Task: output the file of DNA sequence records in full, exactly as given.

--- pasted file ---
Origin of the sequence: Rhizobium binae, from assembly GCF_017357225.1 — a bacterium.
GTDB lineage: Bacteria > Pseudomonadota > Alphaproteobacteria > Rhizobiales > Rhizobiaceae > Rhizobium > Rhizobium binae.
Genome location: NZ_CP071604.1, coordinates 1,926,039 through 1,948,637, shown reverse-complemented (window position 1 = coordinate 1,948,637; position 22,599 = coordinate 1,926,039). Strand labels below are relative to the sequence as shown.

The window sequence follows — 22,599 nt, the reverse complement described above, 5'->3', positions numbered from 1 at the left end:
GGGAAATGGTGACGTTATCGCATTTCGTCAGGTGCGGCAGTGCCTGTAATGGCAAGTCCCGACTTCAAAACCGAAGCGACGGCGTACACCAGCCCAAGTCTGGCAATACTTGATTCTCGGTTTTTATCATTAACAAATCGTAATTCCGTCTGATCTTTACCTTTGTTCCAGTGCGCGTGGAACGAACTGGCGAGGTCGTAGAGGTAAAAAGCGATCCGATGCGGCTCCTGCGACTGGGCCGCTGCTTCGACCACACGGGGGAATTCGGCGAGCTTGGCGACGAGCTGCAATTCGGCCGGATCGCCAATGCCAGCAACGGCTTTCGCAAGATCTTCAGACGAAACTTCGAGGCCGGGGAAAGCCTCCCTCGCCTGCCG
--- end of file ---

Origin of the sequence: Rhizobium binae, from assembly GCF_017357225.1 — a bacterium.
GTDB lineage: Bacteria > Pseudomonadota > Alphaproteobacteria > Rhizobiales > Rhizobiaceae > Rhizobium > Rhizobium binae.
Genome location: NZ_CP071604.1, coordinates 1,926,039 through 1,948,637, shown reverse-complemented (window position 1 = coordinate 1,948,637; position 22,599 = coordinate 1,926,039). Strand labels below are relative to the sequence as shown.

The window sequence follows — 22,599 nt, the reverse complement described above, 5'->3', positions numbered from 1 at the left end:
GGGAAATGGTGACGTTATCGCATTTCGTCAGGTGCGGCAGTGCCTGTAATGGCAAGTCCCGACTTCAAAACCGAAGCGACGGCGTACACCAGCCCAAGTCTGGCAATACTTGATTCTCGGTTTTTATCATTAACAAATCGTAATTCCGTCTGATCTTTACCTTTGTTCCAGTGCGCGTGGAACGAACTGGCGAGGTCGTAGAGGTAAAAAGCGATCCGATGCGGCTCCTGCGACTGGGCCGCTGCTTCGACCACACGGGGGAATTCGGCGAGCTTGGCGACGAGCTGCAATTCGGCCGGATCGCCAATGCCAGCAACGGCTTTCGCAAGATCTTCAGACGAAACTTCGAGGCCGGGGAAAGCCTCCCTCGCCTGCCG